A. Charity is the love of God.

1. Love thy neighbour, friend and foe.

2. Christ sought not his own glory and will, but his Father’s.

3. Let every man examine himself and be not deceived.

B. Against carnal men that will not forgive their enemies.

1. Jews and brute beasts do love their friends.

2. Charity hath to cherish the harmless and to correct vice.

VII. Against Swearing and Perjury.

To the intent that God’s commandment may be the better known and kept, it shall be declared unto you, both how it is lawful for Christian people to swear, and also what peril and danger it is vainly to swear or to be forsworn.

A. How and in what cause it is lawful to swear.

1. When an oath is required of a judge.

2. Commodities had by lawful oaths made and observed.

3. Vain swearing is forbidden.

B. Lawful oaths and promises would be better regarded.

1. Unlawful oaths and promises are not to be kept.

2. Perjury and an oath before a judge.

3. Though perjury do escape herein spied and unpunished, it shall not do so ever.

VIII. A Sermon of How Dangerous a Thing It is to Fall from God.

By these threatenings we are monished and warned that if we, which are the chosen vineyard of God, bring not forth good grapes – that is to say, sour works, unsavoury and unfruitful – then will he pluck away all decency and suffer grievous plagues of famine, battle, dearth, and death to light upon us.

A. Pride doth turn us from god.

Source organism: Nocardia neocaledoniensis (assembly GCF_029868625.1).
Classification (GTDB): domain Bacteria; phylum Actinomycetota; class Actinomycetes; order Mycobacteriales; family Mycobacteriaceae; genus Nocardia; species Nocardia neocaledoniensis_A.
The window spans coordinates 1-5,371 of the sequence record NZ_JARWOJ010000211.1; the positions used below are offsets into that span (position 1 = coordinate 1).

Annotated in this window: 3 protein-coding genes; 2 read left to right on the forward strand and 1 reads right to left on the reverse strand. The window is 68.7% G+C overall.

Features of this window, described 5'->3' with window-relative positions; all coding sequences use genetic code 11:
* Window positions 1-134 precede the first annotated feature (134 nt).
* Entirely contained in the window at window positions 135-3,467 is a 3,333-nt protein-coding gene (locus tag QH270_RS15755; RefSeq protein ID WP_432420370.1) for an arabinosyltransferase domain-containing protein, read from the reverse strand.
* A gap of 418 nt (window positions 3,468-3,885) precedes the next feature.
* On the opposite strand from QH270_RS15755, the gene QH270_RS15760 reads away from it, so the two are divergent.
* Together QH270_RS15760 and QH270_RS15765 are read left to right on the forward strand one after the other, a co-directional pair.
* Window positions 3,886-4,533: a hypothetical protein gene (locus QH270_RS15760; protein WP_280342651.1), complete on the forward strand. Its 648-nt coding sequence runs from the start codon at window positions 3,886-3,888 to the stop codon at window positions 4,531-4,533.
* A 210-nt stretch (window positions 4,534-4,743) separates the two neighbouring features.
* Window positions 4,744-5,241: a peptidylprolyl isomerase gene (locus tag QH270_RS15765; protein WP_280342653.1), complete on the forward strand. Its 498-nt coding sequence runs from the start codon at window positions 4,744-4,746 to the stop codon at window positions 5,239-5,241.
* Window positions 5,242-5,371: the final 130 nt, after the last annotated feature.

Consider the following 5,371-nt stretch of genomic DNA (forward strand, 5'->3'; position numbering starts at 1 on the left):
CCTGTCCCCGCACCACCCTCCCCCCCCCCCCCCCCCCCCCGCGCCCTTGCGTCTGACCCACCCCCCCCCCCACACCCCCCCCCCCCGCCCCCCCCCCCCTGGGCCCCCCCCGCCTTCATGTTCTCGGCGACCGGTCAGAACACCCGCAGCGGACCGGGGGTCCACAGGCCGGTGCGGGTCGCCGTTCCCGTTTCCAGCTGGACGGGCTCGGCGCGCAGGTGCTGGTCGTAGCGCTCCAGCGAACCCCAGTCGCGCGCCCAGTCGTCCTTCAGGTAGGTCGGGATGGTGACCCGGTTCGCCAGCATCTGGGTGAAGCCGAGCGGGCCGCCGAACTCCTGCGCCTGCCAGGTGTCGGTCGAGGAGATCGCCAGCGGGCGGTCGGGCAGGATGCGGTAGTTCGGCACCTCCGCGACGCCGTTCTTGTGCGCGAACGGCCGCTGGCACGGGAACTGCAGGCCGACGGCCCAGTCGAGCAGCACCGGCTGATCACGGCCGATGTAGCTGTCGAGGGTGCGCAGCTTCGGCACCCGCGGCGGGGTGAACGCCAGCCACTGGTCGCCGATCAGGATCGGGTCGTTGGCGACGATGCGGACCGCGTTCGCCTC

1. Have confidence in God only.

2. Turn thy mind to God day and night.

3. Disobedience.

4. The turning of God from man.

5. Many warnings.

B. God’s terrible countenance.

1. Bring forth no wild grapes.

2. Carnal liberty.

3. Fear most when he striketh not.

4. Into the power of the devil.

5. Against desperation.

6. Against presumption.

IX. An Exhortation against the Fear of Death.

For death shall be to him no death at all, but a very deliverance from death: from all pains, cares and sorrows, miseries, and wretchedness of this world; and the very entry into rest; and a beginning of everlasting joy; a tasting of heavenly pleasures so great that neither tongue is able to express, neither eye to see, nor ear to hear them, no, nor any earthly man’s heart to conceive them. So exceeding great benefits they be which God our heavenly Father, by his mere mercy and for the love of his Son Jesus Christ, hath laid up in store and prepared for them that humbly submit themselves to God’s will and evermore unfeignedly love him from the bottom of their hearts.

A. The Christian is the very inheritor of the everlasting kingdom of heaven.